Farming News - France lobbies EU to ban GM maize
France lobbies EU to ban GM maize
The French Ministry for Ecology yesterday requested that European regulators suspend authorisation of ag-chem giant Monsanto’s MON810 maize, currently the only genetically modified crop licensed for production in the EU, on the back of new studies which the ministry said reveal the threat cultivation of GM crops poses to the environment.
Following the lifting of a 2008 French ban on Monsanto’s maize late last year, when the country’s highest court and the European Court of Justice found France’s prohibition to be illegal, the country’s farming and ecology ministers and President Nicolas Sarkozy pledged to find a way to renew the ban. Since that time Monsanto has said it will not be selling its GM corn to France in 2012.
Last year, cables released by freedom of information activists Wikileaks showed Monsanto had asked US government officials to put pressure on European countries which continued to resist its GM products. France, the EU’s top agricultural producer and a country where anti-GM sentiment is rife, was a prime target. Following France’s decision to ban MON810, leaked cables revealed the US embassy recommended “We calibrate a target retaliation list that causes some pain across the EU”.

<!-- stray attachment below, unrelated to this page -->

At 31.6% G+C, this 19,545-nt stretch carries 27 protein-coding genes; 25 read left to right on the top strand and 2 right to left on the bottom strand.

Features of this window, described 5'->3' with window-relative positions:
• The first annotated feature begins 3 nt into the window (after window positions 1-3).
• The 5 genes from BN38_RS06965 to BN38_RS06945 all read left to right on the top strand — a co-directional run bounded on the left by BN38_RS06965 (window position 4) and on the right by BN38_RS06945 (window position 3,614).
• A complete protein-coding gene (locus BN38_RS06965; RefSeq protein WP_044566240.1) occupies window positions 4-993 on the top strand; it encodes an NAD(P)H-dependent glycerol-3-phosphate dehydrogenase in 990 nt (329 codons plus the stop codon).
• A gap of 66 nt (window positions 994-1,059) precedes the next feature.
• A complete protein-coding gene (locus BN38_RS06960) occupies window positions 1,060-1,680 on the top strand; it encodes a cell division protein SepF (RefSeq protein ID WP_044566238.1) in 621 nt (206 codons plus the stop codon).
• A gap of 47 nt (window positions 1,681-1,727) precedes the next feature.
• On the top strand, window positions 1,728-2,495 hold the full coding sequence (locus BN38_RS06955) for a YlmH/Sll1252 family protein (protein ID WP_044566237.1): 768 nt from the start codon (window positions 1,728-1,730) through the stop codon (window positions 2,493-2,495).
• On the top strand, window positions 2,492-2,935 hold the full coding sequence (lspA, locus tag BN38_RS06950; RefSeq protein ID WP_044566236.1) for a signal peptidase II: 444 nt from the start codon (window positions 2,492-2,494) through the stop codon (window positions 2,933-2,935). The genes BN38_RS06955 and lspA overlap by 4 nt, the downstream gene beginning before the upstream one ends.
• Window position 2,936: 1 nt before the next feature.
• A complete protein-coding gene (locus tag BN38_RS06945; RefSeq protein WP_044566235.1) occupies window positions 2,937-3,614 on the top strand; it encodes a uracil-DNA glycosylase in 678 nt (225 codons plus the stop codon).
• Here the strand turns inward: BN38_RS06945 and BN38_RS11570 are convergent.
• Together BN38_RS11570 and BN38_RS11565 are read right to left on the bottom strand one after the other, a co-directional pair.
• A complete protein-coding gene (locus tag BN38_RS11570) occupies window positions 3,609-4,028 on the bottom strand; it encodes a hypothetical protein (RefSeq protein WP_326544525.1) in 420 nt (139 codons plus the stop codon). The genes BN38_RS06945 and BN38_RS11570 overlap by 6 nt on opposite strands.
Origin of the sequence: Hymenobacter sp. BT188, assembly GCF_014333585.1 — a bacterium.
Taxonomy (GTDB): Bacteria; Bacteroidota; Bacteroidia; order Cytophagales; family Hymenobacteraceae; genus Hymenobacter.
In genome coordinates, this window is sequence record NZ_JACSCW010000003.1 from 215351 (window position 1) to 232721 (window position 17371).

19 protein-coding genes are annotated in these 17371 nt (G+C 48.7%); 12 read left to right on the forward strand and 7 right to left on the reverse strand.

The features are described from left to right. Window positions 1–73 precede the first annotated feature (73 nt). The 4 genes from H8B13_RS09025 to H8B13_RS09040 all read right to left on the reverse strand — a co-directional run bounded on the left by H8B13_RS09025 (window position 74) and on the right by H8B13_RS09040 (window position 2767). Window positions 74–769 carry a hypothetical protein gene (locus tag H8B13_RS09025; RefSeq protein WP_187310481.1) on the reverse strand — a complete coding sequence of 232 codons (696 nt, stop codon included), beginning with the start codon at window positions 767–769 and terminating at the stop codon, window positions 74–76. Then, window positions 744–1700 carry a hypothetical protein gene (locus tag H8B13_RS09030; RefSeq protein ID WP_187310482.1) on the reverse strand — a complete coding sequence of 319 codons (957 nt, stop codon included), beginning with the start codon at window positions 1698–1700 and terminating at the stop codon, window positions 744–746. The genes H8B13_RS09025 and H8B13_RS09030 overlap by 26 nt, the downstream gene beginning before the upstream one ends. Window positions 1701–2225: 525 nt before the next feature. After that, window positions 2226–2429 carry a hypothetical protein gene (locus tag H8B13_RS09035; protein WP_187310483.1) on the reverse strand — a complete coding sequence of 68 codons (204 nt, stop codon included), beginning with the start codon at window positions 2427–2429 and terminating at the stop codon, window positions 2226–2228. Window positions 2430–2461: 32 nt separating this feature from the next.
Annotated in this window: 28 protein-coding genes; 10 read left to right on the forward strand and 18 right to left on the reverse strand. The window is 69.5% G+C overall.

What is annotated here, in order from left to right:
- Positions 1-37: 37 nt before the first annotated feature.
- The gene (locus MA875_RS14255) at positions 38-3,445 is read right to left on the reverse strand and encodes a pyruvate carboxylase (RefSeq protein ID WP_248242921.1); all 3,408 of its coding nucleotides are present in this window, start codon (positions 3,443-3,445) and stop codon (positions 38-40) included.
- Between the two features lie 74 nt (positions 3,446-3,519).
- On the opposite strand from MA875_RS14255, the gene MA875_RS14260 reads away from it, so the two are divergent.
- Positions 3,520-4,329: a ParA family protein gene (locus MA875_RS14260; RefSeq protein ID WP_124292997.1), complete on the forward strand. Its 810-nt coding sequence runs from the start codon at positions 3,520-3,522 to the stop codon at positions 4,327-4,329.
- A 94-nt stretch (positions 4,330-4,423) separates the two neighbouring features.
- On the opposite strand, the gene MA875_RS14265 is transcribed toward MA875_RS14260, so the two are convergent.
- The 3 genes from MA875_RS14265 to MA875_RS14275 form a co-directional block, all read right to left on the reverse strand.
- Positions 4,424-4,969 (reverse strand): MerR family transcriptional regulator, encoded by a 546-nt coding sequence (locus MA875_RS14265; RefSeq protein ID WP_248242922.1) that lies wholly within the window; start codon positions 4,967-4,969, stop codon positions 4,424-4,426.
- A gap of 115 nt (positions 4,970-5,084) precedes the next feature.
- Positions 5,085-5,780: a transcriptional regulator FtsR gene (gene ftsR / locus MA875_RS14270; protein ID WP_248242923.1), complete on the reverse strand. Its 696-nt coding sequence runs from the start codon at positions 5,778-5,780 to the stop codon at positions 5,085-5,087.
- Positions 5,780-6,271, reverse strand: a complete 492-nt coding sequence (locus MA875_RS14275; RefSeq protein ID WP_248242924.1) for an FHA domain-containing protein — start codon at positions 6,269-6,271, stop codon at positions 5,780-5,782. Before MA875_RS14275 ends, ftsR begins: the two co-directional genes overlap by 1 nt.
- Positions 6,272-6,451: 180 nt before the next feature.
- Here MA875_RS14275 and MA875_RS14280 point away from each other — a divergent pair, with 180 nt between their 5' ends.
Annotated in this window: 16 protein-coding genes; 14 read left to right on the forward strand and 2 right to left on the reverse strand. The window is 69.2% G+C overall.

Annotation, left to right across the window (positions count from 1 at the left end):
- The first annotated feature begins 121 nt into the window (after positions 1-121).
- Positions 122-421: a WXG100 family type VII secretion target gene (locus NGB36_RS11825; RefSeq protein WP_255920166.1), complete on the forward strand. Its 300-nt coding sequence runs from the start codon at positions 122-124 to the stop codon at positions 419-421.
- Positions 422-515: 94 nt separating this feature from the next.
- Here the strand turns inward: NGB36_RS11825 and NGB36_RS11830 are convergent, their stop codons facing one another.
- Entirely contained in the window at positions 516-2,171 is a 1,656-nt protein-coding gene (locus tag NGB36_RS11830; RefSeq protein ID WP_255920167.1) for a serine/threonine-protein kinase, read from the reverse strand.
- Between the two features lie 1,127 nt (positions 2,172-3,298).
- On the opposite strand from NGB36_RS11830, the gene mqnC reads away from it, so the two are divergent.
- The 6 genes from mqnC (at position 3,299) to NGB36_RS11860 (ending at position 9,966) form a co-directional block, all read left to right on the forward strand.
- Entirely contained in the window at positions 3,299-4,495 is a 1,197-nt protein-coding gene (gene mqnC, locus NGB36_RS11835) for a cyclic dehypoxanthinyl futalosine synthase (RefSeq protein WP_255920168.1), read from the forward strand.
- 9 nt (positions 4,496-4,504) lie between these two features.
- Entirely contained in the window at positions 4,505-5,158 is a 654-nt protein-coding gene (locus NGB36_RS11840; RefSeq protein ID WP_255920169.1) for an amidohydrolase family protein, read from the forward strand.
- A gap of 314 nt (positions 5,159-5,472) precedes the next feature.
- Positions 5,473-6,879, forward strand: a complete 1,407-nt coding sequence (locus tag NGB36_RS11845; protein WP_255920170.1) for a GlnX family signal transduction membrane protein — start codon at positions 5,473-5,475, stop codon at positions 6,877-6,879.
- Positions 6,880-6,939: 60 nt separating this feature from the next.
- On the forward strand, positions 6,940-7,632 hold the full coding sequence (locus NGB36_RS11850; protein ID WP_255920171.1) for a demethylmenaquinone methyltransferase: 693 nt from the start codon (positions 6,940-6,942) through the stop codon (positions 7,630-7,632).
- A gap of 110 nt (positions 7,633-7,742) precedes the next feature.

French officials said calls made on Monday to revoke the license on MON810 were based on studies which showed cultivation of the crops poses "Significant risks for the environment." The studies include one by the European Food Safety Authority, which was examining a different GM crop, but which the French Ecology Ministry said is relevant to MON 810.
In a statement, the ministry said that, if the EU refuses to act, it would invoke a safeguard clause allowing the state to independently restrict sales of certain products.